w. a. roberts
(Includes animated diagram of colour-rationale together with brief historical context and commentary)
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Brief background: the representation of light in art
(a new way of painting light appears below on this page.)
If one looks at the ways light has been represented in art, several connections emerge between the histories of art and science. In the late 19th and early 20th centuries, light was being studied by scientists and painted by artists in two quite distinct ways. Firstly, James Clerk Maxwell had developed a theory of (and equations which described) the wave-like properties of light, and in his theory unified the observed electric and magnetic field effects of light: light is an electromagnetic wave. Around the same time, Monet was carefully observing the fleeting characteristics of light at a certain time of day in his renowned Haystacks and Rouen Cathedral series depicting these 'transformations of a subject' wrought by the interaction of light and form. Interestingly, the way he painted light shimmering around the haystacks gives one the impression that he could almost literally see the waves Maxwell had described mathematically. The mirage-like, rippling halo of light around the haystacks (ordinarily on the fringe of visibility) is brought by Monet into the realm of the physical and material through paint and pigment. Layered, ...weaving and zig-zagging in tantalising concord with the form of haystacks ...yet each stroke characterised by its own quirkish irregular spark and spirit. Formed yet fuzzy, for the wave has no discreteness of edge: it achieves this 'illusion of separateness' through a kind of wholistic summation of smaller individual 'wavelets' (brushstrokes). Monet recognised this 'inner oscillation' or 'jostling' of nature, of light itself, and which he so poignantly translated with the swish and pirouette of brush.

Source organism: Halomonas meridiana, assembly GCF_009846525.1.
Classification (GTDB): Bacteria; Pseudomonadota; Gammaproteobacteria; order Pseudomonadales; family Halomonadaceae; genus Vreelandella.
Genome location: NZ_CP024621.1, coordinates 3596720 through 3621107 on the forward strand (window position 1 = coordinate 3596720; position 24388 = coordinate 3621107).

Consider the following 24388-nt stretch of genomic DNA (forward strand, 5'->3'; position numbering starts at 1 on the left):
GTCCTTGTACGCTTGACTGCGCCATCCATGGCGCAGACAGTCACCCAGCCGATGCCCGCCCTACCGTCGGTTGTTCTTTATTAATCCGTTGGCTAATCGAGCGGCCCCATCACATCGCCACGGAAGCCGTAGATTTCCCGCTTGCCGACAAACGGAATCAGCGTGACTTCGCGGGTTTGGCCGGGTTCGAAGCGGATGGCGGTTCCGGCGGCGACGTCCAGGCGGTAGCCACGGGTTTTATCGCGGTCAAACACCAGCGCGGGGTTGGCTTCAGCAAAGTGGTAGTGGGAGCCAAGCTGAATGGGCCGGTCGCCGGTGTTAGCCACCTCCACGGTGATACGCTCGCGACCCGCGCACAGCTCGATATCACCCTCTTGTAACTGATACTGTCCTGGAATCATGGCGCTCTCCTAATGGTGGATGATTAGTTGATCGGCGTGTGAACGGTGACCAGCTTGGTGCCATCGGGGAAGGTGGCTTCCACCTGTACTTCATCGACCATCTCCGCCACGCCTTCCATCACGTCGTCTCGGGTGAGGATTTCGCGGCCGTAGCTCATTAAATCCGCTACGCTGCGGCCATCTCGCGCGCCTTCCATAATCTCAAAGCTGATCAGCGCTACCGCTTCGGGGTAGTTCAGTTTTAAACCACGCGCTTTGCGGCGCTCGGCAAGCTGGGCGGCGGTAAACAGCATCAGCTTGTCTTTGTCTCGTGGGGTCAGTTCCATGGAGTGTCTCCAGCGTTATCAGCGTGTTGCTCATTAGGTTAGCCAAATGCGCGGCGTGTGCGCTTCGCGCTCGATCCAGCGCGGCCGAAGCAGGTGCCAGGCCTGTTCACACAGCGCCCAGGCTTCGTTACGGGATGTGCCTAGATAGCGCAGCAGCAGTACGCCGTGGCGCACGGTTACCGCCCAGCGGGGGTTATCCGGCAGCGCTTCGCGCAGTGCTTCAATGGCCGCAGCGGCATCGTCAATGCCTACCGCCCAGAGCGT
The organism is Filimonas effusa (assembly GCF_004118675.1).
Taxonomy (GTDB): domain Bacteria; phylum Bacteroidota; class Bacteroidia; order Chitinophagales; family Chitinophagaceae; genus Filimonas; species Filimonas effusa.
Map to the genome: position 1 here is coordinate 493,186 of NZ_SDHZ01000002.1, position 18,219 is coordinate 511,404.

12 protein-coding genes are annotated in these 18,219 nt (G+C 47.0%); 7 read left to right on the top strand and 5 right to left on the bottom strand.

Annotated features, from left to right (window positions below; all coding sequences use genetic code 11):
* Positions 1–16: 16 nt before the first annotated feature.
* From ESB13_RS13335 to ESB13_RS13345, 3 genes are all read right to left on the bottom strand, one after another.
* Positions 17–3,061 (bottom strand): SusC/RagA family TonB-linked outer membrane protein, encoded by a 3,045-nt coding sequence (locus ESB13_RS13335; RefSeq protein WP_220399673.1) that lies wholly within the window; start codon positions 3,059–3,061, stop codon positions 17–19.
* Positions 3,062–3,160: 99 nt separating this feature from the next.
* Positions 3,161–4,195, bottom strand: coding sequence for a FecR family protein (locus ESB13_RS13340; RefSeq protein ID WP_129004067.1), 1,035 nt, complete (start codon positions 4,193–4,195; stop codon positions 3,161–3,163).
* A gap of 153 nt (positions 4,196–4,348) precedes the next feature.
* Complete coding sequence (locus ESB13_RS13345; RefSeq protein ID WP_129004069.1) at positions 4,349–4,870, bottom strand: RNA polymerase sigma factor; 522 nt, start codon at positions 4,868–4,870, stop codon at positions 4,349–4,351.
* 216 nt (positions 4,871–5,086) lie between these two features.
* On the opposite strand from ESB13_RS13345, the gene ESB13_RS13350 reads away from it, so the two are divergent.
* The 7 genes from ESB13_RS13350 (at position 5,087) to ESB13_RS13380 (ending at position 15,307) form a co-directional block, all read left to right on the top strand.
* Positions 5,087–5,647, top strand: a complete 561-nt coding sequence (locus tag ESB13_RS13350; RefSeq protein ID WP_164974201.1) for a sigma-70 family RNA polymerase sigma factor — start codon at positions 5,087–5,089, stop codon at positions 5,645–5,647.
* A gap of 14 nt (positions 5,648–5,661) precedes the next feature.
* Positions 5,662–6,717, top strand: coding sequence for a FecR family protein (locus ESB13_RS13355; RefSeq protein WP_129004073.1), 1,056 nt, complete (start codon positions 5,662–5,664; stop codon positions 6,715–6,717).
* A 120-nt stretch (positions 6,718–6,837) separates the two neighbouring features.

Seurat, on the other hand, was painting at a similar time and in the same country, yet painted light in an altogether different manner. [He was really mixing colours in the viewer's eye, but it is not unreasonable to look at his art from the point of view of "how light was painted" at that time in history.] He painted light not as waves, but as particles, myriad dots of colour. It is indeed remarkable that around this time scientists had (independently) discovered a particle-like aspect of light through experiments which looked at the effects of light shining on things in the laboratory: If, for example, you shone a light on a metal, electrons in the metal were ejected or 'thrown off' the metal's surface in 'step-wise' increments even though the incoming light's frequency and amplitude were varied smoothly. The 'wave-theory of light' was inadequate to explain the laboratory-observed effects of varying the frequency (colour) and/or the intensity (amplitude) of the incoming light. There were 'ceilings' (limits) on the energy levels of ejected electrons even if the scientists repeatedly increased the intensity of the light-source shining on the metal. Yet the energy of the ejected electrons did rise if you increased the frequency of the light (altered its colour in the direction of the violet end of the spectrum). This was dubbed the photo-electric effect . Einstein (famous for his Special and General Theories of Relativity) was awarded the Nobel Prize for his explanation of the observed 'photo-electric' effect in which he proposed that light consisted of small 'particles' or 'packets' of energy (later named 'photons' by the physical chemist, Gilbert Lewis). This was a tremendous scientific realisation of the poetic record of light as particles of discrete colour (energy) within the paintings of Seurat.
Light had both wave-like properties and particle-like properties, and these 'complementary' aspects of light had been beautifully paralleled within the history of art, seen especially within the works of Monet and Seurat.